You can read more about the consequences of this 1975 reform from Thomas Geoghegan (for the record, also a longtime friend). And no doubt you'll have further chances in this space! For now this last thought, from a reader with family ties to George Norris, the long-time "progressive Republican" U.S. Senator from Nebraska:

[My ancestor] Senator Norris filibustered the old fashioned way, as it were. (His stand that no politician should invest in any asset except US bonds to avoid any bias also contrasts sharply with politicians today.)  I did want to point out that, if the Democrats lose the Senate, then I predict that the Republicans will simply change the rules*, thus eliminating the problem.  At that point they will cheerfully switch sides,  and then ram it down the throat of the Dems.  My favorite line of Krugman's is that the Republicans "are serious men", by which he meant that they played a tougher, and longer, game than their opponents.

___
* To clarify, changing rules during a session requires a 2/3 vote, but it is generally understood that every two years, at the start of each new Congress, each House can set rules for itself by majority vote.

Presented by

James Fallows is a national correspondent for The Atlantic and has written for the magazine since the late 1970s. He has reported extensively from outside the United States and once worked as President Carter's chief speechwriter. His latest book is China Airborne. More

James Fallows is based in Washington as a national correspondent for The Atlantic. He has worked for the magazine for nearly 30 years and in that time has also lived in Seattle, Berkeley, Austin, Tokyo, Kuala Lumpur, Shanghai, and Beijing. He was raised in Redlands, California, received his undergraduate degree in American history and literature from Harvard, and received a graduate degree in economics from Oxford as a Rhodes scholar. In addition to working for The Atlantic, he has spent two years as chief White House speechwriter for Jimmy Carter, two years as the editor of US News & World Report, and six months as a program designer at Microsoft. He is an instrument-rated private pilot. He is also now the chair in U.S. media at the U.S. Studies Centre at the University of Sydney, in Australia.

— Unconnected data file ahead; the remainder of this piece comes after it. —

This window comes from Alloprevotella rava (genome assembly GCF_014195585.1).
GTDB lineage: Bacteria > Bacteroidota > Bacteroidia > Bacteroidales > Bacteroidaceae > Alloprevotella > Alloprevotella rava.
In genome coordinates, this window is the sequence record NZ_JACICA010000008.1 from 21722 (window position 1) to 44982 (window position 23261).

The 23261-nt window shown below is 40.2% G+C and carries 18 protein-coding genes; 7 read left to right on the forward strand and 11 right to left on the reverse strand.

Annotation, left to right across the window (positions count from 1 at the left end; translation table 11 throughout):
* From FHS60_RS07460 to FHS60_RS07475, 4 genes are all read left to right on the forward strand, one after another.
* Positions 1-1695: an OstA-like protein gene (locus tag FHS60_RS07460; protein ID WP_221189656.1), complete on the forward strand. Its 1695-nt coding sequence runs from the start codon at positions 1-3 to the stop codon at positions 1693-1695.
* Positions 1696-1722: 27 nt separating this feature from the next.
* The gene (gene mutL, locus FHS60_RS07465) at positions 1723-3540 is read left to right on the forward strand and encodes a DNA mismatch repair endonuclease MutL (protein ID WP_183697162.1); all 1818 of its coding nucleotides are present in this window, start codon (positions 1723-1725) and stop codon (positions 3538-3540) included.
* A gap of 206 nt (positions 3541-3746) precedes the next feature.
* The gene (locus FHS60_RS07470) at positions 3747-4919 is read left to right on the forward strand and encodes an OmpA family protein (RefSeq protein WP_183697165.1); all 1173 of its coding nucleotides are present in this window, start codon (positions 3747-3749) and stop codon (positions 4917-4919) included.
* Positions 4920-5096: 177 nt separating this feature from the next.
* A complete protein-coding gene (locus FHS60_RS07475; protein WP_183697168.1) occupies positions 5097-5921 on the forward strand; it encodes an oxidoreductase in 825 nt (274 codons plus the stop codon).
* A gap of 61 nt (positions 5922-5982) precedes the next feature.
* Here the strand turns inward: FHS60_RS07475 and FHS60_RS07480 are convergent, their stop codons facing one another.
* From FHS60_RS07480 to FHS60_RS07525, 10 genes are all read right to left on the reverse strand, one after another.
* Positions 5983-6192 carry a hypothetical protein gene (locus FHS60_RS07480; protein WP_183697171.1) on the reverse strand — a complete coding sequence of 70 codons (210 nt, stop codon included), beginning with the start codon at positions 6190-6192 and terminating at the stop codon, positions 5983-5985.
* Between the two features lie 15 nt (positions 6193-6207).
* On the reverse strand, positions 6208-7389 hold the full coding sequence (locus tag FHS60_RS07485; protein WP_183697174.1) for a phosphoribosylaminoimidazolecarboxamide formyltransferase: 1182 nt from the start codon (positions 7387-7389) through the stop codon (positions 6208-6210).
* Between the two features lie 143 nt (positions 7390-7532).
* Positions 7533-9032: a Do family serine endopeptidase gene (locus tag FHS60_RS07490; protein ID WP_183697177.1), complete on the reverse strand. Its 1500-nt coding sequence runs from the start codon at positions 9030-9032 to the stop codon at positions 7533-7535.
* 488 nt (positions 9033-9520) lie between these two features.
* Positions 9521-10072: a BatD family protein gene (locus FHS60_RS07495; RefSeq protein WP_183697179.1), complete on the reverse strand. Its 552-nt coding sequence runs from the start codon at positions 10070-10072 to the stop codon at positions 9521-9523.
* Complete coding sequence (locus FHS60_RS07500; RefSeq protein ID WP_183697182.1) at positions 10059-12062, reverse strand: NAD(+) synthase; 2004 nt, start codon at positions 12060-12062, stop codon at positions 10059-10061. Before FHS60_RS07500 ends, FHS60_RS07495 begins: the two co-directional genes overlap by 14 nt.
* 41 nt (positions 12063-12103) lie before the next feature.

Fallows has been a finalist for the National Magazine Award five times and has won once; he has also won the American Book Award for nonfiction and a N.Y. Emmy award for the documentary series Doing Business in China. He was the founding chairman of the New America Foundation. His recent books Blind Into Baghdad (2006) and Postcards From Tomorrow Square (2009) are based on his writings for The Atlantic. His latest book is China Airborne. He is married to Deborah Fallows, author of the recent book Dreaming in Chinese. They have two married sons.

Fallows welcomes and frequently quotes from reader mail sent via the "Email" button below. Unless you specify otherwise, we consider any incoming mail available for possible quotation -- but not with the sender's real name unless you explicitly state that it may be used. If you are wondering why Fallows does not use a "Comments" field below his posts, please see previous explanations here and here.
Get Today's Top Stories in Your Inbox (preview)

Tracing Sriracha's Origin to a Seaside Town in Thailand

Ever wonder how the wildly popular hot sauce got its name? It all started in Si Racha.


Elsewhere on the web

Video

Where the Wild Things Go

A government facility outside of Denver houses more than a million products of the illegal wildlife trade, from tigers and bears to bald eagles.

Video

Adults Need Playtime Too

When was the last time you played your favorite childhood game?

Video

Is Wine Healthy?

James Hamblin prepares to impress his date with knowledge about the health benefits of wine.

Video

The World's Largest Balloon Festival

Nine days, more than 700 balloons, and a whole lot of hot air

Writers

Up
Down

More in Politics

From This Author

Just In